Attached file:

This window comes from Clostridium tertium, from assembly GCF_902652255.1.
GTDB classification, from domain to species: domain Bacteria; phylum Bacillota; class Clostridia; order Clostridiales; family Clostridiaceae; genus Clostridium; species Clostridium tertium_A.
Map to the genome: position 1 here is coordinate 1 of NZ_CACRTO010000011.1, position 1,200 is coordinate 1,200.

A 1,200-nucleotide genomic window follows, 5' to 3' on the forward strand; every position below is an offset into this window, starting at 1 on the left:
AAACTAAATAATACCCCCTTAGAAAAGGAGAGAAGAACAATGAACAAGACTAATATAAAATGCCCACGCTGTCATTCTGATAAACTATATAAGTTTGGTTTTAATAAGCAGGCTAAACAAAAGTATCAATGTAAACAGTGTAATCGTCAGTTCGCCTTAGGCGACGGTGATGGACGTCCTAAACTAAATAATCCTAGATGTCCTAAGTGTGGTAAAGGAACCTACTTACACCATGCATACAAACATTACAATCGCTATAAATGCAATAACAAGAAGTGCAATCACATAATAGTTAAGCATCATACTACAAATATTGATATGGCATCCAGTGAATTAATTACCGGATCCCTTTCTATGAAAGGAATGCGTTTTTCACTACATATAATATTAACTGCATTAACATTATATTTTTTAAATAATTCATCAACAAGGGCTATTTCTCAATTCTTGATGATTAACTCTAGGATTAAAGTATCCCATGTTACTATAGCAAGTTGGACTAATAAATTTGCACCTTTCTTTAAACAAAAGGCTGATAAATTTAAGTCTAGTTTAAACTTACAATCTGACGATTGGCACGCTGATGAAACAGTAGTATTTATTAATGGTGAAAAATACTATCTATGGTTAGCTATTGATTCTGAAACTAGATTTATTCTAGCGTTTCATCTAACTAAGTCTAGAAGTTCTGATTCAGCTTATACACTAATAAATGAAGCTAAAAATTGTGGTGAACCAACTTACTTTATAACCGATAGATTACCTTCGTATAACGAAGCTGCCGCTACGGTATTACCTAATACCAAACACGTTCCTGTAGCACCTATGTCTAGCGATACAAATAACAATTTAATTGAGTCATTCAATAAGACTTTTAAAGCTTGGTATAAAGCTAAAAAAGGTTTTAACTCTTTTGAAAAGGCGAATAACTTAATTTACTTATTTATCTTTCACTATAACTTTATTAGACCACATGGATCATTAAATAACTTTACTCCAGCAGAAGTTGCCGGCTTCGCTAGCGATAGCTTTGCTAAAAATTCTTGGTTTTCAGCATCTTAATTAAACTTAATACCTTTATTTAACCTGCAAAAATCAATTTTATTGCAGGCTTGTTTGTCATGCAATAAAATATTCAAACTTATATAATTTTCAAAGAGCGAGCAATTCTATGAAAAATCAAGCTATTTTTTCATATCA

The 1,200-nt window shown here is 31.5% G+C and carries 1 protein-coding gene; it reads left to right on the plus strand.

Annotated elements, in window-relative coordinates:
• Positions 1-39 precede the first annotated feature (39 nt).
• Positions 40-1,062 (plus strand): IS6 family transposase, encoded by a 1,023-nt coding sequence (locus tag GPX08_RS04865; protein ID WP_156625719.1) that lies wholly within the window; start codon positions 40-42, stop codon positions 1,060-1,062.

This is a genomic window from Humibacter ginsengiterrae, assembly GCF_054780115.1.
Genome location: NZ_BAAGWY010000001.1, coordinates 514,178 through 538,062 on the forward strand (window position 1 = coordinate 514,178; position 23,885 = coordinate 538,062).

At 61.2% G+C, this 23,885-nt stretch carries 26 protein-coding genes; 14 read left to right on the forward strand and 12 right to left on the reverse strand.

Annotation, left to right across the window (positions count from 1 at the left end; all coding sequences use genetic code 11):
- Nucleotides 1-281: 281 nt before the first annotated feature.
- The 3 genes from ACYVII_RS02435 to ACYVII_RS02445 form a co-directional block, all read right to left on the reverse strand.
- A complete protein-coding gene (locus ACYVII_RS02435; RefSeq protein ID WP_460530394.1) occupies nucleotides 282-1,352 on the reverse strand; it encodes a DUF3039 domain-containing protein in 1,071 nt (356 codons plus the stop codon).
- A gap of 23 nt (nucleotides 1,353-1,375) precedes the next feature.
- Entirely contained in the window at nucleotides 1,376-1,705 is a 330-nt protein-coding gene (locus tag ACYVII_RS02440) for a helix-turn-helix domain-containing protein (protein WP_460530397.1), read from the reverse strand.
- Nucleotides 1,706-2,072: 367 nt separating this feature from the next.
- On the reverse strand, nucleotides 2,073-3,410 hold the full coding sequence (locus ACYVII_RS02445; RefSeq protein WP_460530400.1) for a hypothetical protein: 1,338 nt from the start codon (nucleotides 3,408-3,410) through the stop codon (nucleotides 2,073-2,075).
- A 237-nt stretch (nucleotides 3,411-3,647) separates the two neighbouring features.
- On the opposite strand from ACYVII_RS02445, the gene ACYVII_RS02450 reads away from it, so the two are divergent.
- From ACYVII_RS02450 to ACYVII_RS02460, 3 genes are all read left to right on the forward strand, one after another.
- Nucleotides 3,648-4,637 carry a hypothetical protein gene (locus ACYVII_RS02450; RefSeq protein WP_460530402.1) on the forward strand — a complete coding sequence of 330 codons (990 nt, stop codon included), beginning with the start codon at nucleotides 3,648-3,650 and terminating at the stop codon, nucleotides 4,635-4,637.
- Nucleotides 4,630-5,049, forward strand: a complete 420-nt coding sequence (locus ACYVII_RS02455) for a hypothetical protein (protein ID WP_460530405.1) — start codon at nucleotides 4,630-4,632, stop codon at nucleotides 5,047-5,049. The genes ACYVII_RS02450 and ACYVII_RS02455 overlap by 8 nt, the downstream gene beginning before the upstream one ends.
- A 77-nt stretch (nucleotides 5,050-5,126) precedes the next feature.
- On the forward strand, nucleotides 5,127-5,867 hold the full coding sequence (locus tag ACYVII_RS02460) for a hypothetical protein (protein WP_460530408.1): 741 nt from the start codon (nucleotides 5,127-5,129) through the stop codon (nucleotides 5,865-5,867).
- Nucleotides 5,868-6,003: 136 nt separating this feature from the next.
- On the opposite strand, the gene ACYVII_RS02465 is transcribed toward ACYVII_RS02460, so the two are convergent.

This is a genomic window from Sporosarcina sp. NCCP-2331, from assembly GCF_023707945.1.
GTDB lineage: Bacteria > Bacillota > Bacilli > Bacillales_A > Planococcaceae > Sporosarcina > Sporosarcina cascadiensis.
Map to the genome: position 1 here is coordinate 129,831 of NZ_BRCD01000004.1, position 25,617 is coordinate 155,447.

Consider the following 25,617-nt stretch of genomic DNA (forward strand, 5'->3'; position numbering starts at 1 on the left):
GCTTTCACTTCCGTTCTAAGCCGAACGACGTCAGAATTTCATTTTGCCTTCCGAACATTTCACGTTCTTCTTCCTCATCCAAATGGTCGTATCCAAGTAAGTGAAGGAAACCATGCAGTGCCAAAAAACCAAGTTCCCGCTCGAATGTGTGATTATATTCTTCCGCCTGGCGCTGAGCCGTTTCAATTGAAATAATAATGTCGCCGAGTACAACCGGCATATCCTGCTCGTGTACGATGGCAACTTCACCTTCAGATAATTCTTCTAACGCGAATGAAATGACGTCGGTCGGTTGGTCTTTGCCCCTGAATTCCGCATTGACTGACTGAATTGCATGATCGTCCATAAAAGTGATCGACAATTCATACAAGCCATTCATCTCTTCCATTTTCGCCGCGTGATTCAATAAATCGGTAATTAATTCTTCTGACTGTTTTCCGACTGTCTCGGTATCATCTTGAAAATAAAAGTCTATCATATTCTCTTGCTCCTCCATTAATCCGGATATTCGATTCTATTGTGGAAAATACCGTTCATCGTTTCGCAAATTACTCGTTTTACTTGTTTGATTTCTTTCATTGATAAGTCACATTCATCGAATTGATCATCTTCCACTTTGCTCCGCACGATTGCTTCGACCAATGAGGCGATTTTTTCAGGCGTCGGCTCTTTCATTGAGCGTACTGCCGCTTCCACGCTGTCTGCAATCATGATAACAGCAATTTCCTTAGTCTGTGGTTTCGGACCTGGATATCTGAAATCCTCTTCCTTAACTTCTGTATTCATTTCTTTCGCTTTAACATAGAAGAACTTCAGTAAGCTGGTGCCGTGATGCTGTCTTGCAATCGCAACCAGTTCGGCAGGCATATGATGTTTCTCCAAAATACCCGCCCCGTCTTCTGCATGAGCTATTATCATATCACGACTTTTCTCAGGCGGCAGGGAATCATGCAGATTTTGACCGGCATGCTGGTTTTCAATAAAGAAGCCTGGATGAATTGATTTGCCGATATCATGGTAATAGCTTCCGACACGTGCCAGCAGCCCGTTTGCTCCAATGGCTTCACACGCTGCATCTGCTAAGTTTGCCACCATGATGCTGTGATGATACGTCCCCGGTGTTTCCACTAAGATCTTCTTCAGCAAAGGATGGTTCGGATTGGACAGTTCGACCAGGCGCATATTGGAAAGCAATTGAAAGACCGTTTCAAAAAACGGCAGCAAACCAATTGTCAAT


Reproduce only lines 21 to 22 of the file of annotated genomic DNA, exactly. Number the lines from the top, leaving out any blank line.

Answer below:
- A 237-nt stretch (nucleotides 3,411-3,647) separates the two neighbouring features.
- On the opposite strand from ACYVII_RS02445, the gene ACYVII_RS02450 reads away from it, so the two are divergent.